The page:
From insult to inclusion: Asia-Pacific report on school bullying, violence and discrimination on the basis of sexual orientation and gender identity

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This report is relevant for development practitioners as it provides a detailed examination of the current research on the issue of bullying, violence and discrimination on the basis of sexual orientation and gender identity in schools in the Asia Pacific and offers six recommendations for the education sector to follow.

This 96-page report examines the issue of bullying, violence and discrimination on the basis of sexual orientation and gender identity in schools in the Asia Pacific. The report highlights the associated negative health, educational, employment and economic impacts on students. The report outlines the historical, legal, religious, cultural and youth aspects of the issue. The current research is analysed by region with research from East Asia, South Asia, Southeast Asia and the Pacific discussed separately. The report then assesses the responses to this issue in national laws, school policies, curricula and learning materials, teacher training and student support programmes involving schools and families across the region.

The report argues that while current research reveals that SOGIE-based bullying, violence and discrimination in educations settings in the Asia Pacific is a prevalent issue with serious long-lasting impacts on both students and the broader community that further research is required to better understand the scope and nature of the issue. It is argued that nations should first aim to adjust existing data collection systems or create online surveys to better understand the nature of the issue in the local context.

Following an appraisal of the current context the report offers six recommendations for the education sector, including federal policy-makers, to follow: (1) analyse the situation, (2) develop a policy framework that supports inclusion, (3) mainstream diversity and inclusion in curricula and learning materials, (4) support teachers to deliver inclusive education and effective responses to bullying, violence and discrimination, (5) promote safe and inclusive school cultures and environments and (6) build a stronger evidence base on what works.

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"In many Asia-Pacific countries, there are significant gaps in knowledge regarding SOGIE-based bullying, violence and discrimination in educational institutions. Available research suggests, however, that it is pervasive, and has toxic and long-lasting impacts on learners as well as school communities in many settings throughout the region."

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This 96-page report examines the issue of bullying, violence and discrimination on the basis of sexual orientation and gender identity in schools in the Asia Pacific. The report highlights the associated negative health, educational, employment and economic impacts on students. The report outlines the historical, legal, religious, cultural and youth aspects of the issue. The current research is analysed by region with research from East Asia, South Asia, Southeast Asia and the Pacific discussed separately. The report then assesses the responses to this issue in national laws, school policies, curricula and learning materials, teacher training and student support programmes involving schools and families across the region.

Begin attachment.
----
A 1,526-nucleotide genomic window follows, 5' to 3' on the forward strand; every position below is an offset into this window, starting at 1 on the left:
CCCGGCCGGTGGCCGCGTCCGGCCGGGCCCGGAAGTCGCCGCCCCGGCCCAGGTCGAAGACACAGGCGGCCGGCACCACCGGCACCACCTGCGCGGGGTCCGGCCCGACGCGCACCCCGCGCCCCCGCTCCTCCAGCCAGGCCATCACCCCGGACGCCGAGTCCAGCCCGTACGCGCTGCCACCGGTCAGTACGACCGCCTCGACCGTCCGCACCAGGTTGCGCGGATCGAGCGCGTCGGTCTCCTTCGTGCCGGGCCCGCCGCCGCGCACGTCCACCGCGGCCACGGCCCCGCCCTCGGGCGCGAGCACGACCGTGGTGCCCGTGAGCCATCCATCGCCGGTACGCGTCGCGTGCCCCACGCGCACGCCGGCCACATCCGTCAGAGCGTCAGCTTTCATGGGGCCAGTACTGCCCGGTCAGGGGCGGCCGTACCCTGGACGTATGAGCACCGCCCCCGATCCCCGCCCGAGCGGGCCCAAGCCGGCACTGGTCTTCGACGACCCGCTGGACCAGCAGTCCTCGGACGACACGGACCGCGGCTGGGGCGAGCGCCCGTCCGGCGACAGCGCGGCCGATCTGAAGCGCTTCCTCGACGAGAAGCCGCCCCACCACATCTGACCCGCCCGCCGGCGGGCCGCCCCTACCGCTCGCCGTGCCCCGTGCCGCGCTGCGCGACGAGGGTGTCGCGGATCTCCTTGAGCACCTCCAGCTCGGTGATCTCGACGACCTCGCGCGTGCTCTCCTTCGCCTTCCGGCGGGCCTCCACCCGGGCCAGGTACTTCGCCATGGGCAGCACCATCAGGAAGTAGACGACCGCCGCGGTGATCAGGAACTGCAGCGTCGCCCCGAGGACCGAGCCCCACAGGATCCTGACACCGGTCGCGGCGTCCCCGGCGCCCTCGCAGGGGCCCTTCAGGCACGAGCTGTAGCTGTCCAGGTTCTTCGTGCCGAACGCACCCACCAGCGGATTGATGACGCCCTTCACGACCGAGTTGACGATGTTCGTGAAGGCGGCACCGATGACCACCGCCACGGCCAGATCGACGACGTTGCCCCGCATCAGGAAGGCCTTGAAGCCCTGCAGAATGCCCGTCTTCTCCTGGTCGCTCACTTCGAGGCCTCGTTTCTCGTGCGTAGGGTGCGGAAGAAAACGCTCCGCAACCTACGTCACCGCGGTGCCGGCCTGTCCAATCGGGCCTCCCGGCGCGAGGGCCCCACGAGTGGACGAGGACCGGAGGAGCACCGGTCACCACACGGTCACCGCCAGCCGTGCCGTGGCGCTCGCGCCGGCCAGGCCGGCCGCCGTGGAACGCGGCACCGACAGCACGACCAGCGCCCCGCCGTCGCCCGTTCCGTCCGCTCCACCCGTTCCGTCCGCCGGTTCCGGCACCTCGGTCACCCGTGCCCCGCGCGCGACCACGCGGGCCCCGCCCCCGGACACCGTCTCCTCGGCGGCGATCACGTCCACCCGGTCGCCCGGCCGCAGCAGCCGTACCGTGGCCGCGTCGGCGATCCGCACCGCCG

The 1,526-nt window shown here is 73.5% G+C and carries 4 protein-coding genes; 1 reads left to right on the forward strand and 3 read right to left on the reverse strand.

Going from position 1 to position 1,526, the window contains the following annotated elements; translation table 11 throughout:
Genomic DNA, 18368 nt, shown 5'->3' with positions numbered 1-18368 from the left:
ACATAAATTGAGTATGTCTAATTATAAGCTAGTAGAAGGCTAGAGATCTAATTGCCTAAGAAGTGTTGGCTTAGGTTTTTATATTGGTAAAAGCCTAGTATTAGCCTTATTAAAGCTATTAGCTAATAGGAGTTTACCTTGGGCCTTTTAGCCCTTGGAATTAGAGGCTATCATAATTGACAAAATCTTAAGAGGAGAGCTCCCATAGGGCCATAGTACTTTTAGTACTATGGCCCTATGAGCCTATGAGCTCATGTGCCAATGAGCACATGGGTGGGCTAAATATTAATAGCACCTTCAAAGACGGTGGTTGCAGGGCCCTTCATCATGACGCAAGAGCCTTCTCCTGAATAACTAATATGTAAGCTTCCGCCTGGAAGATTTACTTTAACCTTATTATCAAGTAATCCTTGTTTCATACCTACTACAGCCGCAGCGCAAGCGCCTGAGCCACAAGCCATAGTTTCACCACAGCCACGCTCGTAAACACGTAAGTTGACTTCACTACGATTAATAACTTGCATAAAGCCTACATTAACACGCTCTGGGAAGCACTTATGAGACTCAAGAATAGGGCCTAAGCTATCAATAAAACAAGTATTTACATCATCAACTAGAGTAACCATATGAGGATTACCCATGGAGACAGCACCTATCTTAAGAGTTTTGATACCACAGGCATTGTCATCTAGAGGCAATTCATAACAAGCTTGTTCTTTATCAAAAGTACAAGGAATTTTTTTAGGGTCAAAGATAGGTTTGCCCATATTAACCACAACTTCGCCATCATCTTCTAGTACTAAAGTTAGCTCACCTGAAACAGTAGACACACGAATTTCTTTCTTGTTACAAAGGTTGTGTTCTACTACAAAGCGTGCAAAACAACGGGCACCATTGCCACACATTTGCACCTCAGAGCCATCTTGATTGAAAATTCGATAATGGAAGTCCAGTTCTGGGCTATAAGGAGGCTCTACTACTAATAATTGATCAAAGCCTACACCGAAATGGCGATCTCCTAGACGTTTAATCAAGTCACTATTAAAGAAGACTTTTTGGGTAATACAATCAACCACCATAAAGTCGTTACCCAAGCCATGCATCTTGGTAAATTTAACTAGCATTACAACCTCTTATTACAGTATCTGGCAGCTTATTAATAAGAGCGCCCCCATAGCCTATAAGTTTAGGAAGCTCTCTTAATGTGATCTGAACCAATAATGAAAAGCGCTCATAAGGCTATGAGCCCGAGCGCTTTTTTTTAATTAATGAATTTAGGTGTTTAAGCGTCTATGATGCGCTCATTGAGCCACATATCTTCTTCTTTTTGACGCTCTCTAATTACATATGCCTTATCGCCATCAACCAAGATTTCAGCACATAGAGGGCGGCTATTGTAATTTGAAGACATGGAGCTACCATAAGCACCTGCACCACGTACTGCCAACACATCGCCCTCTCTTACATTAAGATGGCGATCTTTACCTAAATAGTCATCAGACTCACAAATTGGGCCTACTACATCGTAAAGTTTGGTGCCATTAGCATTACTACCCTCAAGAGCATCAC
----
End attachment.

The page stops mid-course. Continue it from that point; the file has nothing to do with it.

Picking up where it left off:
The report argues that while current research reveals that SOGIE-based bullying, violence and discrimination in educations settings in the Asia Pacific is a prevalent issue with serious long-lasting impacts on both students and the broader community that further research is required to better understand the scope and nature of the issue. It is argued that nations should first aim to adjust existing data collection systems or create online surveys to better understand the nature of the issue in the local context.

Following an appraisal of the current context the report offers six recommendations for the education sector, including federal policy-makers, to follow: (1) analyse the situation, (2) develop a policy framework that supports inclusion, (3) mainstream diversity and inclusion in curricula and learning materials, (4) support teachers to deliver inclusive education and effective responses to bullying, violence and discrimination, (5) promote safe and inclusive school cultures and environments and (6) build a stronger evidence base on what works.